Every Friday for the past month we have been able to announce that at least one new club has announced its support for the FSF’s Safe Standing Campaign. We’re very pleased to say that this Friday is no different and the latest club to back the call for safe standing trials are Doncaster Rovers. Welcome aboard.
- It’s great news but the FSF also needs action from fans too. Words alone are not enough – please visit: www.fsf.org.uk/campaigns/safestanding
The Vikings join an ever-growing list which includes Aston Villa, Brentford, Bristol City, Burnley, Crystal Palace, Derby County, Hull City, Peterborough United, Watford, AFC Wimbledon and the Scottish Premier League.
Gavin Baldwin, chief executive of Doncaster Rovers, said: “During the 2006/07 season Doncaster Rovers moved into an all-seater stadium and since that time the club have implemented a no standing policy at home games. After continued dialogue with supporters through our fan engagement programme, In Rovers We Trust, it has become clear that a selection of supporters do wish to stand at matches.
“The club believe that the creation of a safe standing area at the ground would allow these supporters to stand in a safe, controlled environment and allow them to have a match day experience that suits their needs. The club believe the creation of a safe standing area would also be of benefit to other fans at the ground who do not wish to stand, but sometimes are compelled at games due to having their view restricted due to people in front of them who attempt to.
“We lend our support to the Football Supporters' Federation in their request for trials for safe standing systems.”
Safe standing? No problem
It’s not just fans and clubs who back safe standing – so do a long line of safety experts, architects and politicians. In November 2011 John Barrow of architects Populous said safe standing areas could be introduced “without any problems at all”.
“We as designers have no problem with standing at all. It would clearly need to be legislated for, managed, and safely stewarded, but in terms of safety it can be done without any problems at all in small areas,” said Barrow speaking at the International Football Arena conference.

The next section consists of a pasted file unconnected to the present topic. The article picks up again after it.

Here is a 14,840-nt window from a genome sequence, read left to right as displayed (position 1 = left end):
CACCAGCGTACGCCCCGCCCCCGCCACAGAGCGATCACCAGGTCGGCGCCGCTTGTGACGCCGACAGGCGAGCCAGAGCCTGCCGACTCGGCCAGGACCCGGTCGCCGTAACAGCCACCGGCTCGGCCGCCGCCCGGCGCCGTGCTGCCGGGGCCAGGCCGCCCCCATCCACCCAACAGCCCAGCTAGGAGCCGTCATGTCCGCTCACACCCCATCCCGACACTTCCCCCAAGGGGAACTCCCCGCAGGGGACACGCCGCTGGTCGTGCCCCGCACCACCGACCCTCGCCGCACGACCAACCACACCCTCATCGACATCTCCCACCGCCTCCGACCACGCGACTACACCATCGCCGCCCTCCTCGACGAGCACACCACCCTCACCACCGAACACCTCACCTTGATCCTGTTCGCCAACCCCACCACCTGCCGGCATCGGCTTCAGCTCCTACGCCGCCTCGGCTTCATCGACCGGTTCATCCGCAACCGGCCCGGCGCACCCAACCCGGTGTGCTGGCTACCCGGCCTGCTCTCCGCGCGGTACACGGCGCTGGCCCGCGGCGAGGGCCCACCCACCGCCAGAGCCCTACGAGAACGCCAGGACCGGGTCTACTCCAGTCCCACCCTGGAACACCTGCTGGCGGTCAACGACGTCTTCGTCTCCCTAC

“It is great to have standing areas. They increase excitement in stadiums, particularly behind the goals. If the legislation is there to allow the top clubs to have standing areas again, it could help the clubs who are looking to expand capacity and allow more young people in,”
Barrow played a key role in designing Wembley, designed stadiums for Euro 2004 as well as Soccer City in Johannesburg which hosted the 2010 World Cup final.
In June 2011 Arsenal chief executive Ivan Gazidis said he was “open” to the possibility of safe standing areas at the Emirates and acknowledged the positive impact it could have on atmosphere.
“It is something that I have always been open to,” said Gazidis. “The more I learn about it, the more complex an issue it is, but viscerally it is something that I find attractive because it gives fans, a certain group of fans who like to stand who create the atmosphere, another way to be in our stadium.”
In the same month Professor Steve Frosdick, founder member of the UK Football Safety Officers’ Association (FSOA) and noted expert in crowd safety, backed the FSF’s campaign at a specially arranged event in Liverpool. Current FSOA president Jim Chalmers has also said “there is no reason why safe standing cannot exist in our top two divisions if there is a will to allow this at government level”.
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